7 of 7 people found the following review helpful
5.0 out of 5 stars
Thoughtful and entertaining, 5 Jun. 2008
Ben Barry was the Commanding Officer of an infantry battlion in Bosnia for six months in the winter of 1995-96. It was the coldest winter in living memory, a fact that played a huge role in the difficulties and demands of operations. The battalion's role changed signficantly once the Dayton Peace Treaty was signed in December 95 and they moved from being UN to NATO troops: they pushed into areas closed to the UN, separated the warring factions, marked out the new border and tried to kick-start peace. It was a huge job, and a crucial chapter in the turbulent history of the Balkans. As such Ben Barry was at the hub of these events, and his skill is to put complex operations and military jargon into language that anyone can understand. An excellent glossary and introduction to the battalion helps greatly.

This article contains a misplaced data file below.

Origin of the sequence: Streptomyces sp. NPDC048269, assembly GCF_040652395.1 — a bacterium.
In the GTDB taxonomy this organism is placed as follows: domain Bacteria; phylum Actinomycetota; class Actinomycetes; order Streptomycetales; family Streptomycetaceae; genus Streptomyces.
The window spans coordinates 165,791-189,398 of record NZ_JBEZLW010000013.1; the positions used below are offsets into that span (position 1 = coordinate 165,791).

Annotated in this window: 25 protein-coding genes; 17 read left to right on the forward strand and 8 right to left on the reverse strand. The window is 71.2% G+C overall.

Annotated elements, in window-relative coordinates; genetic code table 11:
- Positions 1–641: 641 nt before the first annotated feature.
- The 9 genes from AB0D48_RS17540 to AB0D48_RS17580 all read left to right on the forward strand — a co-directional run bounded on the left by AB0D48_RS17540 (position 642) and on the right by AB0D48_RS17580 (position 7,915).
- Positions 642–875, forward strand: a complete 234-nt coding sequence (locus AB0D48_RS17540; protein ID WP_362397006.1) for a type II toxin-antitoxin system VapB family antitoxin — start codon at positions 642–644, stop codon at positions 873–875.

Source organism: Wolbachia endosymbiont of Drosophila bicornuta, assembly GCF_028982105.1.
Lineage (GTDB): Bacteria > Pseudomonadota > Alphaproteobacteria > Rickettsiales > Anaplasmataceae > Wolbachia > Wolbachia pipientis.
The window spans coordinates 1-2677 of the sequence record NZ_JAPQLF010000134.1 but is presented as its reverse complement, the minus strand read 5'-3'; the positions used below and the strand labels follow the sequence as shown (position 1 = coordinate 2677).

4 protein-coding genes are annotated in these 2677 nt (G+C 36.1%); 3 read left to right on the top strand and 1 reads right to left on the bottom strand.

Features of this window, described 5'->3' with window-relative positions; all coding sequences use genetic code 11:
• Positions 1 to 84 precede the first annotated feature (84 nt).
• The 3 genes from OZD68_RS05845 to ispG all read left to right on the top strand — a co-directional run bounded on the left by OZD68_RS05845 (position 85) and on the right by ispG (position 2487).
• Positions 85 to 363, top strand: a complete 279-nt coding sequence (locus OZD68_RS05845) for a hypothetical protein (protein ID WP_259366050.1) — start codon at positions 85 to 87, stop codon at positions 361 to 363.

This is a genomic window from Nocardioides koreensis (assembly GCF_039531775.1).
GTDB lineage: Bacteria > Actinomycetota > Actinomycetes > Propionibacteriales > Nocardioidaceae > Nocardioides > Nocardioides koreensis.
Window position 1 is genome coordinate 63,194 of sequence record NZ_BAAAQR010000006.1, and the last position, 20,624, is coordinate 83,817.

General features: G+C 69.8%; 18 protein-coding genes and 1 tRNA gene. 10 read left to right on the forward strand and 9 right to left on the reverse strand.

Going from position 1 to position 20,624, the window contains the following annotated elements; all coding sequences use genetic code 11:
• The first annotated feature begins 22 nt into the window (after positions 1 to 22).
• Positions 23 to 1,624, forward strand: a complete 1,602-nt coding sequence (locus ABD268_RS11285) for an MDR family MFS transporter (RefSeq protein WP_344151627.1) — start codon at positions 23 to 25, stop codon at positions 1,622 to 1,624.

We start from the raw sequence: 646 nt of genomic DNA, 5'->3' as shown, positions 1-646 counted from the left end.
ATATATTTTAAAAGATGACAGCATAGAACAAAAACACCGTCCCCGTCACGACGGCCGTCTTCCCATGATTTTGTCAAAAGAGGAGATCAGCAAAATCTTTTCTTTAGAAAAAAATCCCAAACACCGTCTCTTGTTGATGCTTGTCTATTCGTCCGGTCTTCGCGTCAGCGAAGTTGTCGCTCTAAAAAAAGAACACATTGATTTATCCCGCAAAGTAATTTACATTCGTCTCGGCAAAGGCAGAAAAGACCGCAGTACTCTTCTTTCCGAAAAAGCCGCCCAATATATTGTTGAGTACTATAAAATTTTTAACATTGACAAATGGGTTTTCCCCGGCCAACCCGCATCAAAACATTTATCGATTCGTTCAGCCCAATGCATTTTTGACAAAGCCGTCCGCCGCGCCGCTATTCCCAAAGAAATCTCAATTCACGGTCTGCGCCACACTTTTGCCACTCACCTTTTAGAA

The book is easy to read, articulate, and a nice blend of anecdotes and analysis. Likewise he mixes personal reflections and concerns with political and high-level discussion. He does a fine job of explaining clearly and drawing together the experiences of all the disparate elements of the battalion. He is generous in his mention of other members of the battalion, and has clearly consulted a wide range of people. The colour photos are excellent.
This is an excellent companion volume to Les Howard's recent book on the same tour from a private soldier's perspective. Ben Barry faced a whole different set of pressures and problems, yet brought back the battalion in excellent shape and having made a large contribution to peace in the area, a peace that still holds. This book is a must for any political or military students.